Henry asks for the total cost of what campaign advertising has cost in the country and city newspapers, as well as the cost of travel and hotel lodging. He reports that relatives in Lexington have commented that John has "about a million of his pictures put up over the cities and country on every post, tree, telephone pole, windows, etc." While Henry admits that the relatives might be exaggerating a bit, he suggests that this kind of publicity may be "over-done."

He adds his opinion that the "Democrats in New York at the Convention are acting a fool very considerably and their chances of success in November maybe considerably lessened by reason of the bickerings they have had among themselves and that Coolidge and LaFollette may each reap considerable benefit for the lack of gumption among the democrats." (Indeed, Republican candidate Coolidge defeated Democrat John W. Davis and Progressive candidate LaFollette.)

Four days later, he returns to the topic of posters, relaying reports from Lexington:
. . . some of your friends as well as your enemies are adversely criticising [sic] your extravagant use of posters in that section of the country. I suggest if you should not warn your county managers against repeating this kind of advertising to the extent of over-doing it. However good this "poster" kind of advertising may have been in the more or less remote past, when it was first started, I hardly think it is apt to amount to much after it has become a sort of "old song" to which little attention is paid.
On July 17, Henry expresses dissatisfaction with the system of campaign finance. (Does any of this ring a bell?) As I read it, I wondered if the Anti-Saloon League, a powerful, temperance-promoting social/political organization, was demanding money from the candidates it supported. Later in the letter, Henry expresses appreciation for the way a Republican running as a Progressive is funding his campaign. Again, we hear themes that may be familiar today, almost 93 years later.

The letters continue, back and forth. The men occasionally meet in Lexington, Carrollton, or Cincinnati to discuss campaign strategy and family business. In what appears to be his last letter to John during the campaign, Henry urges attention to "getting out the unpurchasable [sic], reliable and honest voters."

The primary election must have been soon after Henry wrote this letter, because a letter written by Henry's daughter Alice on Aug. 7 expresses sadness and surprise over John's loss.
It seemed to me that every body [sic] I knew was going to vote for John as there is so much feeling against Stanley. ... I was sorry too when John sent out word after the election that he would support Stanley in the fall. I think that was a mistake as well as wrong. John knows the type of man Stanley is and all he stands for, and to think that just because he is Democrat that he [John] would support him now in the Fall. It would be far better for us to have a good dry republican for a couple of years and get rid of Stanley than to keep him as a disgrace to the party and state.
The packet contains post-election letters, more of them from Henry to John that from John to Henry. We must extrapolate some meaning and make some guesses along the way. I get a sense from Henry's letter dated Aug. 9 that John wrote to him soon after the loss at the polls, thanking his uncle for his generous campaign support (Henry contributed $10,000 in an eight-month period) and maybe apologizing that he did not win. Henry responds:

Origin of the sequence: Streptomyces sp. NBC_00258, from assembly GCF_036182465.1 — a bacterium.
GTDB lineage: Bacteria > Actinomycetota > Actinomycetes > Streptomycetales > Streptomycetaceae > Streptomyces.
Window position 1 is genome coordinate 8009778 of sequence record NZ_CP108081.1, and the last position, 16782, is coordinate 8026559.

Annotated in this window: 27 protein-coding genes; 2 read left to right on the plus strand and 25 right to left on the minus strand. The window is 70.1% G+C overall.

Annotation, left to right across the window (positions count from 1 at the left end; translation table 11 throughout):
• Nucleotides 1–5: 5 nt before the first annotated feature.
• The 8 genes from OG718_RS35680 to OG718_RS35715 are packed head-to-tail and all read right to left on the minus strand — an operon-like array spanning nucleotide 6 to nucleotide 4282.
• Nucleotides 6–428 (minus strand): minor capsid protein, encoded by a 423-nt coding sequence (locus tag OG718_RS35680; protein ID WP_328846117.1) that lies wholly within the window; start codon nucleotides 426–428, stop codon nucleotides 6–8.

I do not regret a thing in regard to the whole matter, except that the anti-saloon league did us up the way it did. I am of the opinion that its management is mostly rotten and merely, in recent years especially, becomes a mere graft on the candidates which it sees proper to to endorse for its supposed strength. 
Perhaps my old friend Young and some few are reasonably honest (being largely deceived of the Devil however) but they are for the most part nearly as rotten as the old parties have gotten to be, and in their vain imaginations only pretending to earn their salaries and perquisitses [sic].
If in your experience with them you think that I am much misjudging them I would be glad to know.
. . . Still yet your affectionate uncle,
The last few letters about the campaign and election tell us a lot about money. It's easy to assume that both John and Henry were prosperous. Both came from entrepreneurial, successful families. Both worked as attorneys. Both were bank officers and had financial interests in land and other assets. The letters from Henry seem to cast doubt on that assumption. In a letter dated Sept. 3, 1924, Henry itemizes his outstanding loans:
I am up to my limit in both the banks here and another bank in Tennessee, besides having $4100, which I renewed at the Louisville National Bank, with the understanding that I would pay it about the first of November. This, besides the $5000 which I have from the Carrollton National Bank, including $3000 note of Mr. Kennedy, discounted there by me. . . . I will see what other help I can render you, but if I add on another thousand, it will have to be by increasing my notes at Carrollton from $5000 to $6000 and putting up collateral. And taking out Mr. Kennedy's note discounted there.
Three days later, John writes back to his Uncle Henry, describing his own financial woes:

What? Did John accidentally buy a farm? Was he at the auction to inflate the bidding but got caught with the high bid? If he made a habit of that, it's no wonder he lacked cash!

More questions than answers at this point – and some of those answers may never be found. Still, I'm fascinated by the letters and what they tell us about John and Uncle Henry.

In a future post, we'll dig into the letters about the two men's interactions with the manager of the Ghent ferry.

1 comment:

ScotSue said...

A fascinating account of both family history and local history relevance. It occurred to me that a local paper might well be very interested in your articles which convey such a picture of the times.